Essentially a reworking the 1.8 used by the Volkswagen Group for years, the 1.8 TFSI proves the value of searching for incremental gains from existing petrol engines and engine technology.

The 1.8 TFSI is a very appealing drive.


2.0 TDI - $57,900

Next up Audi’s price scale comes the 2.0 TDI turbodiesel.

It now produces a very healthy 130kW and 380Nm (up 25kW/60Nm) in both sedan and Avant model variants.

Despite carrying a 50kg weight penalty over the 1.8 TFSI multitronic, the 2.0 TDI completes the 0-100km/h sprint in 7.9 seconds.

The previous efficiency-focused ‘e’ grade manual 2.0 TDI has been discontinued, with the facelifted model achieving the same 4.8 l/100km consumption figure with the multitronic CVT automatic transmission.

Surprisingly for a diesel, maximum torque arrives later than the 1.8 TSFI, with a narrower torque band of 1750-2500rpm.

The CVT’s seven ratios disguise this from the driver though. It is a very robust unit with that wonderful rising diesel thrust that rushes things along so absolutely effortlessly - with just a hushed diesel groan as accompaniment on the road.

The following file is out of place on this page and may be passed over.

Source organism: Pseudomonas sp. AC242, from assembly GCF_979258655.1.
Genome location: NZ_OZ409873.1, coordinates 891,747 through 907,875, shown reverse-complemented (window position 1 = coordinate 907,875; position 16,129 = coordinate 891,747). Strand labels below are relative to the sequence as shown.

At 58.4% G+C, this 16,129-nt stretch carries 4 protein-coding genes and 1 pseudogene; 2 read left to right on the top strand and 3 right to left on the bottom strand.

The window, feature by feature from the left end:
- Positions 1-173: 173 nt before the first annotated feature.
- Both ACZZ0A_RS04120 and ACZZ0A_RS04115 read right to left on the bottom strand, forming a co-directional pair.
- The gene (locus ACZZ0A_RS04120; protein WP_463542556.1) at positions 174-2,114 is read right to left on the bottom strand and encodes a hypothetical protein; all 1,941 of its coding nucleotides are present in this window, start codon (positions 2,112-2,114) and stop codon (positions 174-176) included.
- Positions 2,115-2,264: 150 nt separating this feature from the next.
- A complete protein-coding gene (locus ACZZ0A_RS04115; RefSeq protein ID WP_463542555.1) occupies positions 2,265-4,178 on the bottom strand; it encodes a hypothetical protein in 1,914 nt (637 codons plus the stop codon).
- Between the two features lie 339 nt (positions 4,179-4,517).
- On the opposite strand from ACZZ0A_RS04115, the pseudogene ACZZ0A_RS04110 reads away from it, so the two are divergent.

2.0 TFSI Quattro S tronic: $64,500

Now available only with quattro all-wheel-drive, the 2.0 TFSI turbocharged petrol engine is a very eager piece of work.

It adds another dimension to what makes the 1.8 TSFI so special, with its maximum torque produced over an even wider band of 1500rpm-4200rpm.

The 0-100km/h sprint takes just 6.5 seconds (for both manual and dual-clutch S tronic automatic options). Interestingly, the manual - which we have not yet driven - records a better combined fuel figure of 6.8 l/100km as against the S tronic’s 7.0 l/100km.

The S tronic transmission on test proved as comfortable under gentle driving conditions as the multitronic CVT. There is only the tiniest hint of dual-clutch stammer moving from rest.